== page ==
Ten new year resolutions for communicators

2013Human beings are hardwired for optimism, and never is our tendency to look on the bright side more in evidence than when we’re approaching the start of a new year.    For most of us, our success rate in living up to new year resolutions is pretty shocking, but every year we adamantly insist that the next 12 months will be different.  It’s in our nature.   So here, with a heaped tablespoon of positivity, I present ten new year resolutions for internal communicators everywhere …

1. Unleash your creativity.   Make 2013 the year you open the dam and let your creative juices flow.   Soon, creativity will be high up on the list of required skills for communicators, so make a start now.  Learn how to have great ideas, understand where creativity happens, know how to encourage others to be creative, open your eyes to fresh perspectives, change the way you look at the world.    You’ll be amazed at what you’ll find.

2. Find your Reason Why.    Purpose is the new money.   It’s what people search for, at work and at play.   Most organisations struggle to explain why they do what they do, which is why they resort to bland and uninspiring vision statements.   So start with your own team.  Talk about why you’re here.   What’s the point of you?    What’s the point of your whole organisation?   Remember, most companies give their people something to work on, inspirational companies give their people something to work towards.

3. Be more playful.   Workplaces are so serious, but they don’t need to be.   Make 2013 the year you introduce some play and fun into what you do.   Try breaking the mould and doing something a little different, something with a sense of spirit and playfulness.    If you want to get your message noticed, you’ll need to break a few patterns of behaviour.

4. Chill Baby Chill.   I don’t mean to come over all Austin Powers here but we really do need to relax and step back from trying to control everything.   The future of internal comms will be much less top-down and managed.  It’ll be personalised, networked, self-directed and collaborative, so we need to change the way we approach our role in the mix.    We’ll need to learn to trust more.   And we’ll need to stop doing some things.

5. Learn something new.   Set yourself a goal to learn something new about our craft.   In my experience, we communicators tend to plough a fairly narrow field of established best practice and we can be slow to embrace new ways of working and thinking.    As the world around us changes, we need to adapt to survive and prosper, so take this time to build your knowledge.  Learn about creativity, change psychology, social media, authentic leadership etc.   Or add some business acumen to your armoury.   Go visit that part of your organisation you know least about.

6. Look again at print.   Printed communication material is coming back into fashion, and not before time.   Of course it needs to be part of a channel mix, including online, but go on, dust off those old label templates and give your printer a call.    You’ll make his day.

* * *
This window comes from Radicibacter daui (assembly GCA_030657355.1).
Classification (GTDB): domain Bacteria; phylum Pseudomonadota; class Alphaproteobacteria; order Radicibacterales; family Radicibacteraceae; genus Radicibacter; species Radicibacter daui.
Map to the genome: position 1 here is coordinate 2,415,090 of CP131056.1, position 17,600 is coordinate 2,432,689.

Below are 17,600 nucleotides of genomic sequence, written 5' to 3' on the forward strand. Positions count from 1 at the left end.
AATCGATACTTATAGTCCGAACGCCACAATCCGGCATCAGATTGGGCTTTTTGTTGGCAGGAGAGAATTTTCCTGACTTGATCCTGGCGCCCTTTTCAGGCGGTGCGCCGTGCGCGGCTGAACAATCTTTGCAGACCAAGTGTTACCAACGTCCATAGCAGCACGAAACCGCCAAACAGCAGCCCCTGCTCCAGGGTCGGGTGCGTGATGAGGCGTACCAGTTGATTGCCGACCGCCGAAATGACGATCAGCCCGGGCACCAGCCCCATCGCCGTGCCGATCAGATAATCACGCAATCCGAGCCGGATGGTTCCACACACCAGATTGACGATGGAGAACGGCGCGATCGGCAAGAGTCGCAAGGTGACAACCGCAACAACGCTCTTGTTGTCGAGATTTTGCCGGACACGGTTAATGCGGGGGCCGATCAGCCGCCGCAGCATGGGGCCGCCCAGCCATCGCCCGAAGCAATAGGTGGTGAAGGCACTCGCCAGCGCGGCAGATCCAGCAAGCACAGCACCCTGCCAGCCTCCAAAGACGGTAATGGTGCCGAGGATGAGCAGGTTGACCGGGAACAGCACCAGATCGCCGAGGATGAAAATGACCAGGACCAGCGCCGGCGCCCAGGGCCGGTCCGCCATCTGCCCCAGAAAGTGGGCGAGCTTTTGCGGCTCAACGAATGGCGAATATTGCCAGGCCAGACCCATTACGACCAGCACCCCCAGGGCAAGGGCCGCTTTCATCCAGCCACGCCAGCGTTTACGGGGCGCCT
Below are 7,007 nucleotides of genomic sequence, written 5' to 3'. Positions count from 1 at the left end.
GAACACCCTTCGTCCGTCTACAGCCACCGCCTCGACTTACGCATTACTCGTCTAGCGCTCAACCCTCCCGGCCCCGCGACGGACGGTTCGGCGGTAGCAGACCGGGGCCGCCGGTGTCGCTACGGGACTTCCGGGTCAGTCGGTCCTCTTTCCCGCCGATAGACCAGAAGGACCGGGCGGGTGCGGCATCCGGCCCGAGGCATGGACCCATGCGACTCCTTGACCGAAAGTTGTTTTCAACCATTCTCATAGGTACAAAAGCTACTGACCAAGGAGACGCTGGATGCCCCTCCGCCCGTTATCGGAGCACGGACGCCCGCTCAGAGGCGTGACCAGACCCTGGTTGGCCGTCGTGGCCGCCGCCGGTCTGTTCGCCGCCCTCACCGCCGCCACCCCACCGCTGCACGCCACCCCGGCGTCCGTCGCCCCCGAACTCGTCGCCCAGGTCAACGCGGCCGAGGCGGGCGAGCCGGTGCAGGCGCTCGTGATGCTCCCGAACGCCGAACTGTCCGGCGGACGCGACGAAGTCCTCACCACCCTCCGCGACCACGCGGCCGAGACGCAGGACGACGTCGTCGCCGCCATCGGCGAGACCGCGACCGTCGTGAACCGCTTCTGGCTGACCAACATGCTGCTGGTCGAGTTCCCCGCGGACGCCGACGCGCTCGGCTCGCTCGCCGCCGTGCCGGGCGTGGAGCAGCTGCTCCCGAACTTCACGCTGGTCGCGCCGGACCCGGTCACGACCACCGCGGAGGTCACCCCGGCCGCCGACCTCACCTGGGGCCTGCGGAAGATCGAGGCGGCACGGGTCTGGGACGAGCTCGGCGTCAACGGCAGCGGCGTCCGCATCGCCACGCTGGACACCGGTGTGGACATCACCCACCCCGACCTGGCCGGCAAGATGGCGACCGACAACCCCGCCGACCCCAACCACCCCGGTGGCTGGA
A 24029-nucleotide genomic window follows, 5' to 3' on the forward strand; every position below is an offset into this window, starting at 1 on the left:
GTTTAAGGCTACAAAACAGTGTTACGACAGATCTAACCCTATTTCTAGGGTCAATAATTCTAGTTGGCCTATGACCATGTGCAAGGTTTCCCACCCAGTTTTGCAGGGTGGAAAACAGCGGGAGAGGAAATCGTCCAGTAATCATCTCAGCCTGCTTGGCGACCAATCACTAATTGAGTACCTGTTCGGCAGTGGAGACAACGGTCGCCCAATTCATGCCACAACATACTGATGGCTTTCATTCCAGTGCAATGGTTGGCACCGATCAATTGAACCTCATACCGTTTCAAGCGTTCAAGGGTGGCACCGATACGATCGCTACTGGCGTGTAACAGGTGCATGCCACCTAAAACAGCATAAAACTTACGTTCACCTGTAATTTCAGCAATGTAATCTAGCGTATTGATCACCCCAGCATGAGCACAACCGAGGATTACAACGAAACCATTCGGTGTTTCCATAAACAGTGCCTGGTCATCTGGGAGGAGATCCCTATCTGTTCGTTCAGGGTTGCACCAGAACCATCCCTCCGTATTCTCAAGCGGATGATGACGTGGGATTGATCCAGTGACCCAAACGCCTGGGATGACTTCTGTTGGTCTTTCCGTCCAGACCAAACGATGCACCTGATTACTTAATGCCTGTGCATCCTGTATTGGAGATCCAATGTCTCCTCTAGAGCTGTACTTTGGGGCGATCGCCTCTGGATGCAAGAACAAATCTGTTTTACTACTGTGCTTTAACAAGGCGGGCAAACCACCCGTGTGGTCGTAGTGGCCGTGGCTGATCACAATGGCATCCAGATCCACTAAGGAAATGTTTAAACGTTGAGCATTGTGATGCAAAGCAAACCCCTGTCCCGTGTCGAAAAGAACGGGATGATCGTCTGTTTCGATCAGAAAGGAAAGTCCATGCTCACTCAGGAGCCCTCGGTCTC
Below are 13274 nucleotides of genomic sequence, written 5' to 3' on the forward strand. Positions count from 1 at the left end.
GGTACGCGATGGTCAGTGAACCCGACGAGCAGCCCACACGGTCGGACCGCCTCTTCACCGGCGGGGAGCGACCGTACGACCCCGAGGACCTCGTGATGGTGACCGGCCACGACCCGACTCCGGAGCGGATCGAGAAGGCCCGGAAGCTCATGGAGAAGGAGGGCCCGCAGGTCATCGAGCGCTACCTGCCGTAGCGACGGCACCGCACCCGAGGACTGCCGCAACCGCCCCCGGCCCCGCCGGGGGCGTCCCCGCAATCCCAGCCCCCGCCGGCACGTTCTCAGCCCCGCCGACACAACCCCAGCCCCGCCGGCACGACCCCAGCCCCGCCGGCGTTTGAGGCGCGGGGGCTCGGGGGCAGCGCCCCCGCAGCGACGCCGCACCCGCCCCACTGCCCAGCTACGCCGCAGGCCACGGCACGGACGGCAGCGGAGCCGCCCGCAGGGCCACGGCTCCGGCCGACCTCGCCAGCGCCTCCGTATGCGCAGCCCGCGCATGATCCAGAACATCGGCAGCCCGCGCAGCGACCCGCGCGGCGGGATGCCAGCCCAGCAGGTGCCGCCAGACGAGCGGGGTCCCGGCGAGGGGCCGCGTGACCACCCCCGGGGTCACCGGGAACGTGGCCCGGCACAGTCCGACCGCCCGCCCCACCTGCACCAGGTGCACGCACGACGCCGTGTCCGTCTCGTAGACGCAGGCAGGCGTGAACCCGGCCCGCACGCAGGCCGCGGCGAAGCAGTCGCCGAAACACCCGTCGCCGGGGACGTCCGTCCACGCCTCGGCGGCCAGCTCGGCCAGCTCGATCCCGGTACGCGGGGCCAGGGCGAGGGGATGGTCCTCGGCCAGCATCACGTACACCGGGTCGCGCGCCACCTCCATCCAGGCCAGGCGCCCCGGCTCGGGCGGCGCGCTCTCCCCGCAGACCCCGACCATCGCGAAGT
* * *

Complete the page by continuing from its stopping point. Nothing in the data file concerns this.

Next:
7. Review the way you ‘use’ your middle managers.    Line managers may be your biggest frustration but have you considered that maybe they’re just a bit misunderstood?   They may be an important part of your ‘process’ but they are also human beings (most of them) and they can’t be controlled like a piece of machinery.   Cascades never work, so stop trying.   Back off, support them from a  distance and encourage them to express themselves. 

8. De-clutter your message cupboard.    New year is the time for a detox, for clearing out the old and unwanted ‘stuff’ that clutters up our lives.    It’s the same with our comms, so take some time in January to take a look at what you’re communicating.   Be prepared to dump some of the unclear and unnecessary.   Take a deep breath, review your top line messages for 2013 and get rid of any message that is either ‘not important’, ‘important’ or ‘really important’… leaving only the ones that are ‘most important’.

9.  Fall back in love with language.    Let’s make 2013 the year we made a concerted effort to break free of corporate jargon.   It has to stop.   Let’s get some authenticity into corporate communication.   Let’s use language that lifts hearts and boosts spirits.  Let’s show some emotion for God’s sake.   Read Dickens or Shakespeare to remind yourself how powerful the written word can be.    It won’t be easy to break this terrible affliction, but let’s not be afraid to try.

10. Don’t be unoriginal.   If you’re putting your 2013 plan together in January, take a moment to stop and think before you re-hash last year’s template.   Do you really want to do more of the same?  Maybe so, but just take time to think about the impact of each activity.   Was it worth it?   Will it be worth it again, or do we need to try something new?   Much of our industry is templated, structured and managed.   It can make us lazy.   Be original in 2013. Be creative.  Be bold.

Have a Merry Christmas and a Creative New Year.

 

One thought on “Ten new year resolutions for communicators

  1. Linda

    I’ll have some of what you’re having! Fantastic post, as usual. I only wish that things would turn out as you suggest – it sounds like the type of comms I’d love to be involved in. Have a great holiday and new year.

    Reply

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